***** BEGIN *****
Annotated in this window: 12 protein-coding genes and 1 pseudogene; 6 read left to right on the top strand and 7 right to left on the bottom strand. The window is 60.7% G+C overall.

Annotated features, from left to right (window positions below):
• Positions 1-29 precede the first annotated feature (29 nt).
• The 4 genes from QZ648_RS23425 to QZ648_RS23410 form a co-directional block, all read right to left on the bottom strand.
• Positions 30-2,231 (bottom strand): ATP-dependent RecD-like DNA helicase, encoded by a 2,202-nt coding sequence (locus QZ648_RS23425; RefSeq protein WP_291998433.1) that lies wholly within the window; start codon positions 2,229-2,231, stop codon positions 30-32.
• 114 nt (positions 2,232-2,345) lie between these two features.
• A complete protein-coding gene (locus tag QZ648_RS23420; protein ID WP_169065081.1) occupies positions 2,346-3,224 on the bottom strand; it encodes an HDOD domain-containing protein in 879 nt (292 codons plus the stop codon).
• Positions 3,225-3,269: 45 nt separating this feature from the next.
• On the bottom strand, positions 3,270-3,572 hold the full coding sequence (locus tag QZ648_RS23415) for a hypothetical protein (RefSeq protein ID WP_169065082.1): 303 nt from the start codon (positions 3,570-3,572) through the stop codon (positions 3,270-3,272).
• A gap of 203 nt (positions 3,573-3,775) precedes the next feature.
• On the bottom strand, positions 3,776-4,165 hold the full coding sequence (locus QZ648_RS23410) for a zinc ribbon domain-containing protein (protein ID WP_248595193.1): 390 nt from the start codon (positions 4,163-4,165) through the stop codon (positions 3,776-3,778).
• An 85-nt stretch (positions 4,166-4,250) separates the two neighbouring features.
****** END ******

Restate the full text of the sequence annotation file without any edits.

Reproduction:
Annotated in this window: 12 protein-coding genes and 1 pseudogene; 6 read left to right on the top strand and 7 right to left on the bottom strand. The window is 60.7% G+C overall.

Annotated features, from left to right (window positions below):
• Positions 1-29 precede the first annotated feature (29 nt).
• The 4 genes from QZ648_RS23425 to QZ648_RS23410 form a co-directional block, all read right to left on the bottom strand.
• Positions 30-2,231 (bottom strand): ATP-dependent RecD-like DNA helicase, encoded by a 2,202-nt coding sequence (locus QZ648_RS23425; RefSeq protein WP_291998433.1) that lies wholly within the window; start codon positions 2,229-2,231, stop codon positions 30-32.
• 114 nt (positions 2,232-2,345) lie between these two features.
• A complete protein-coding gene (locus tag QZ648_RS23420; protein ID WP_169065081.1) occupies positions 2,346-3,224 on the bottom strand; it encodes an HDOD domain-containing protein in 879 nt (292 codons plus the stop codon).
• Positions 3,225-3,269: 45 nt separating this feature from the next.
• On the bottom strand, positions 3,270-3,572 hold the full coding sequence (locus tag QZ648_RS23415) for a hypothetical protein (RefSeq protein ID WP_169065082.1): 303 nt from the start codon (positions 3,570-3,572) through the stop codon (positions 3,270-3,272).
• A gap of 203 nt (positions 3,573-3,775) precedes the next feature.
• On the bottom strand, positions 3,776-4,165 hold the full coding sequence (locus QZ648_RS23410) for a zinc ribbon domain-containing protein (protein ID WP_248595193.1): 390 nt from the start codon (positions 4,163-4,165) through the stop codon (positions 3,776-3,778).
• An 85-nt stretch (positions 4,166-4,250) separates the two neighbouring features.